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IMHA (Immune Mediated Haemolytic Anaemia) Fact Sheet

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IMHA is a disease where the body’s immune system destroys its own red blood cells. This often leads to severe anaemia and poor oxygen delivery to multiple organs such as the kidneys, liver, brain, etc. Both dogs and cats are affected by this condition.


The signs that a patient shows vary depending on the severity of the disease. Some dogs and cats suffer acute severe disease and can present collapsed and unable to stand. Their gums are often very pale and you may also notice a yellow tinge in their eyes, mouth or skin. This is due to staining of the mucous membranes or skin with bilirubin which gets released into the circulation when large numbers of red blood cells are destroyed. The patient may be breathing fast due to the anaemia or the formation of blood clots in the lungs, which is common in cases of IMHA in dogs and cats. Sometimes the disease is not as severe and the signs may be milder.


IMHA in dogs and cats can be triggered by different factors including infectious organisms, tumours and even drugs. It is therefore extremely important to inform your vet of any medication that your pet has recently received. Other tests will then be carried out to make sure that there is not an underlying disease present. When a cause is not found the disease is designated idiopathic or primary IMHA; this means that without an obvious case, your pet’s immune system has started destroying its own red blood cells.


A diagnosis of IMHA in dogs and cats can often be made based on the clinical signs, blood tests and examination of a blood smear. Other tests should then be performed to differentiate primary IMHA from that triggered by other diseases (tumours, infections, etc). This is extremely important as the treatment of these conditions is very different from that of primary IMHA. An incorrect diagnosis will lead to poor treatment response and even death. Additional tests which may be carried out include X-rays, abdominal ultrasound, serological tests to check for infectious organisms and, occasionally, bone marrow biopsies.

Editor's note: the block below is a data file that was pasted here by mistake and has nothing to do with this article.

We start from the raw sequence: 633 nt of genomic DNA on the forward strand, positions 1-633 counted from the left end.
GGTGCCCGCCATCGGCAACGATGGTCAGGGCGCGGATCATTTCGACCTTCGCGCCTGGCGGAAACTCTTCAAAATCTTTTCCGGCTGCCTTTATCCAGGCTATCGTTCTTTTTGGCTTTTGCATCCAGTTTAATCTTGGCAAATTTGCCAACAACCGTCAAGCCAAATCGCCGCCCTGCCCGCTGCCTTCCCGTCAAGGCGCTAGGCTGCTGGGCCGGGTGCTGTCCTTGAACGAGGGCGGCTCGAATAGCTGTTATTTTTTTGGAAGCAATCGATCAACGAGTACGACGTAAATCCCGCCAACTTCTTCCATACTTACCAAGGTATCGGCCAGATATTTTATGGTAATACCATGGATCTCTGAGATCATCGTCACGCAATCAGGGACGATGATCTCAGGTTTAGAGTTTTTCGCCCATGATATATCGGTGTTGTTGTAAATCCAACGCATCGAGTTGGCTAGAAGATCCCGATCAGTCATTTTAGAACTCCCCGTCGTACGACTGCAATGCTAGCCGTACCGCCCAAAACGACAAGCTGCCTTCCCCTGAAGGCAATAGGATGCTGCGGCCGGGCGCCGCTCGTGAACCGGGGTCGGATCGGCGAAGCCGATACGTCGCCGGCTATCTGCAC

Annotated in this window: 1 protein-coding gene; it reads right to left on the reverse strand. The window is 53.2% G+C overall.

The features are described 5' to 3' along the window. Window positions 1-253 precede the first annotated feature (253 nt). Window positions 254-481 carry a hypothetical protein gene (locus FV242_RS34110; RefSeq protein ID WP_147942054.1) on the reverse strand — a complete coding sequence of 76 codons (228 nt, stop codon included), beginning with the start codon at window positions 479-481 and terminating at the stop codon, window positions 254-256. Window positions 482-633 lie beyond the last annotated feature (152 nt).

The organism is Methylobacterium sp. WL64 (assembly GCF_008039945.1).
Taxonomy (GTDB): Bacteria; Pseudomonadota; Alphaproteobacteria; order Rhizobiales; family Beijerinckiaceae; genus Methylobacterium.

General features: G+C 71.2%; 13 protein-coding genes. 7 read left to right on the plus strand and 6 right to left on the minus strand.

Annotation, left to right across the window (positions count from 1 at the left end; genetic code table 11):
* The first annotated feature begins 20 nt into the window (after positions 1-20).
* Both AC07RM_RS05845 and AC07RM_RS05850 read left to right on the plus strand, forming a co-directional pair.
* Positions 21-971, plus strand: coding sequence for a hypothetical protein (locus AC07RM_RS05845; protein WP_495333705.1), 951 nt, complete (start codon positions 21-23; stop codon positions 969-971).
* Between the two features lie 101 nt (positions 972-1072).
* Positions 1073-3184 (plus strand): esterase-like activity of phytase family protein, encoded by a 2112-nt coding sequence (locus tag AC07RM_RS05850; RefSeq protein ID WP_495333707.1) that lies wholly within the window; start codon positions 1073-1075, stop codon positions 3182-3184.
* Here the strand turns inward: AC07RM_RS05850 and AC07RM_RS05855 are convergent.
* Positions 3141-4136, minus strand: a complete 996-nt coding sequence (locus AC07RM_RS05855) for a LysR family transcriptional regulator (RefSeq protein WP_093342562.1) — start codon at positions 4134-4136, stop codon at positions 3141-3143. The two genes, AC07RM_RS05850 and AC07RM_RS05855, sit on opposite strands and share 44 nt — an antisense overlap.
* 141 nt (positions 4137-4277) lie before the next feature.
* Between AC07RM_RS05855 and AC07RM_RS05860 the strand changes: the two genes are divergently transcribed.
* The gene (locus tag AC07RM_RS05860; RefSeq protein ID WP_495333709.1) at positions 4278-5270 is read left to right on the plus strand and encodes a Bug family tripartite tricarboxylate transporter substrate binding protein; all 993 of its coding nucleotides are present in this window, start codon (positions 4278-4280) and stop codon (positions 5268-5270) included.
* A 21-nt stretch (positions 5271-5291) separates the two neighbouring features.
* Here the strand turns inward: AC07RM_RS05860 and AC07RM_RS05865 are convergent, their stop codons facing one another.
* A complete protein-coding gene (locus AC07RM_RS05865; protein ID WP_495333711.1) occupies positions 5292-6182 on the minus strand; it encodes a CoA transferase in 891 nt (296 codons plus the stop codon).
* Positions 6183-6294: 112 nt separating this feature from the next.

If an underlying disease is present, then this should be treated. Successful treatment of the underlying disease often leads to resolution of IMHA. In cases of idiopathic or primary IMHA in dogs and cats (where a clear cause is not present), steroids are given to suppress the immune system. Other drugs such as azathioprine or ciclosporin are sometimes used in conjunction with steroids, particularly in difficult or severe cases. Some pets will require blood transfusions to replace red blood cells. This is not always effective as the transfused red blood cells may also be destroyed by the immune system. In these cases, a synthetic haemoglobin solution called Oxyglobin™ may be used. Your vet may also advise using heparin or aspirin to prevent the risk of clot formation.


The prognosis for IMHA in dogs and cats is very variable and depends on the severity of the disease and the presence of an underlying cause. In recent years, there has been some research into new drugs and massive improvement in the care and monitoring of these patients. However, despite all efforts, sadly some patients succumb to the disease. The main risk of death is within the first few days/weeks of treatment. The prognosis for dogs and cats that respond to treatment and are discharged from hospital is generally good although some may require long term treatment.


If you are concerned about the health of your pet you should contact your veterinary surgeon.

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